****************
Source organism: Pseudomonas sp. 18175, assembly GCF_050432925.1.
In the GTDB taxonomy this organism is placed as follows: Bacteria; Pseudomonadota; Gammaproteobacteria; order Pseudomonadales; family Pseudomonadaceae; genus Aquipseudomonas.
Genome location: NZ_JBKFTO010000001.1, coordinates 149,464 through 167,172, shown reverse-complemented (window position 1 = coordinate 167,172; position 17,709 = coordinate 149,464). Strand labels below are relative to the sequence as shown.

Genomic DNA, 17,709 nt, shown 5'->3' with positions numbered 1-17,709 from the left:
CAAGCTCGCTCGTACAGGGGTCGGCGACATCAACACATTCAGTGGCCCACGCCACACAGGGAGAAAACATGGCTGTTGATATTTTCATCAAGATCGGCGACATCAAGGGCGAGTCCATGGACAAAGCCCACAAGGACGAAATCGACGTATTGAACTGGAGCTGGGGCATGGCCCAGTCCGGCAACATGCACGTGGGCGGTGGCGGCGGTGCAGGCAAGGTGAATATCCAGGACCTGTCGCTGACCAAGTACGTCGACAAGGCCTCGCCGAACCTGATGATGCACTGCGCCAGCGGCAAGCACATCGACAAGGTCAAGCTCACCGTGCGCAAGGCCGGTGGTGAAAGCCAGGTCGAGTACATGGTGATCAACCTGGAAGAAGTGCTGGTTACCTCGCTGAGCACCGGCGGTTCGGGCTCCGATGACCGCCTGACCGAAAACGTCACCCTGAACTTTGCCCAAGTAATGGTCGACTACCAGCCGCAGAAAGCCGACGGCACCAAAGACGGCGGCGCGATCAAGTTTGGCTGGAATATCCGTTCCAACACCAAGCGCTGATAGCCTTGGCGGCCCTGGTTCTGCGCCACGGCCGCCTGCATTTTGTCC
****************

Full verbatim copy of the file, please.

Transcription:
Source organism: Pseudomonas sp. 18175, assembly GCF_050432925.1.
In the GTDB taxonomy this organism is placed as follows: Bacteria; Pseudomonadota; Gammaproteobacteria; order Pseudomonadales; family Pseudomonadaceae; genus Aquipseudomonas.
Genome location: NZ_JBKFTO010000001.1, coordinates 149,464 through 167,172, shown reverse-complemented (window position 1 = coordinate 167,172; position 17,709 = coordinate 149,464). Strand labels below are relative to the sequence as shown.

Genomic DNA, 17,709 nt, shown 5'->3' with positions numbered 1-17,709 from the left:
CAAGCTCGCTCGTACAGGGGTCGGCGACATCAACACATTCAGTGGCCCACGCCACACAGGGAGAAAACATGGCTGTTGATATTTTCATCAAGATCGGCGACATCAAGGGCGAGTCCATGGACAAAGCCCACAAGGACGAAATCGACGTATTGAACTGGAGCTGGGGCATGGCCCAGTCCGGCAACATGCACGTGGGCGGTGGCGGCGGTGCAGGCAAGGTGAATATCCAGGACCTGTCGCTGACCAAGTACGTCGACAAGGCCTCGCCGAACCTGATGATGCACTGCGCCAGCGGCAAGCACATCGACAAGGTCAAGCTCACCGTGCGCAAGGCCGGTGGTGAAAGCCAGGTCGAGTACATGGTGATCAACCTGGAAGAAGTGCTGGTTACCTCGCTGAGCACCGGCGGTTCGGGCTCCGATGACCGCCTGACCGAAAACGTCACCCTGAACTTTGCCCAAGTAATGGTCGACTACCAGCCGCAGAAAGCCGACGGCACCAAAGACGGCGGCGCGATCAAGTTTGGCTGGAATATCCGTTCCAACACCAAGCGCTGATAGCCTTGGCGGCCCTGGTTCTGCGCCACGGCCGCCTGCATTTTGTCC